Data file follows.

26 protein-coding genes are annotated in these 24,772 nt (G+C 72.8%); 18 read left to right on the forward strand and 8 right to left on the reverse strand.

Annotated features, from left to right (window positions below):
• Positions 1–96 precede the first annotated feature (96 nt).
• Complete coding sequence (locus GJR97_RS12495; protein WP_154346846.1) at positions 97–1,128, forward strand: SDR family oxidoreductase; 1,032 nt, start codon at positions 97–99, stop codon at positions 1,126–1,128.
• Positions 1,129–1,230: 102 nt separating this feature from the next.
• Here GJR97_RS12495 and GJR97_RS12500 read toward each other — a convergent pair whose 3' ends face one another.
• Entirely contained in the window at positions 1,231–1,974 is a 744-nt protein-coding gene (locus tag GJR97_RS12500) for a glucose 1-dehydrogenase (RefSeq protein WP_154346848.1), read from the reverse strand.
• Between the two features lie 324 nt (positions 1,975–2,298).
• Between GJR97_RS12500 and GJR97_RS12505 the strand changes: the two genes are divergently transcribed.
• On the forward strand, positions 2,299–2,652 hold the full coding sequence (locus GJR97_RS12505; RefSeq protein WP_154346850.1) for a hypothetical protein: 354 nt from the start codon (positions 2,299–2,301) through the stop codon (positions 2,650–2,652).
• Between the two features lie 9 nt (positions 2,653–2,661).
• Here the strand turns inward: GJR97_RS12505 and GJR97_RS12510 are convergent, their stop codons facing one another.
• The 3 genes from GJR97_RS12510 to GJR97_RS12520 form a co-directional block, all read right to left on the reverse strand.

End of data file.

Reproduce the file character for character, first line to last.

26 protein-coding genes are annotated in these 24,772 nt (G+C 72.8%); 18 read left to right on the forward strand and 8 right to left on the reverse strand.

Annotated features, from left to right (window positions below):
• Positions 1–96 precede the first annotated feature (96 nt).
• Complete coding sequence (locus GJR97_RS12495; protein WP_154346846.1) at positions 97–1,128, forward strand: SDR family oxidoreductase; 1,032 nt, start codon at positions 97–99, stop codon at positions 1,126–1,128.
• Positions 1,129–1,230: 102 nt separating this feature from the next.
• Here GJR97_RS12495 and GJR97_RS12500 read toward each other — a convergent pair whose 3' ends face one another.
• Entirely contained in the window at positions 1,231–1,974 is a 744-nt protein-coding gene (locus tag GJR97_RS12500) for a glucose 1-dehydrogenase (RefSeq protein WP_154346848.1), read from the reverse strand.
• Between the two features lie 324 nt (positions 1,975–2,298).
• Between GJR97_RS12500 and GJR97_RS12505 the strand changes: the two genes are divergently transcribed.
• On the forward strand, positions 2,299–2,652 hold the full coding sequence (locus GJR97_RS12505; RefSeq protein WP_154346850.1) for a hypothetical protein: 354 nt from the start codon (positions 2,299–2,301) through the stop codon (positions 2,650–2,652).
• Between the two features lie 9 nt (positions 2,653–2,661).
• Here the strand turns inward: GJR97_RS12505 and GJR97_RS12510 are convergent, their stop codons facing one another.
• The 3 genes from GJR97_RS12510 to GJR97_RS12520 form a co-directional block, all read right to left on the reverse strand.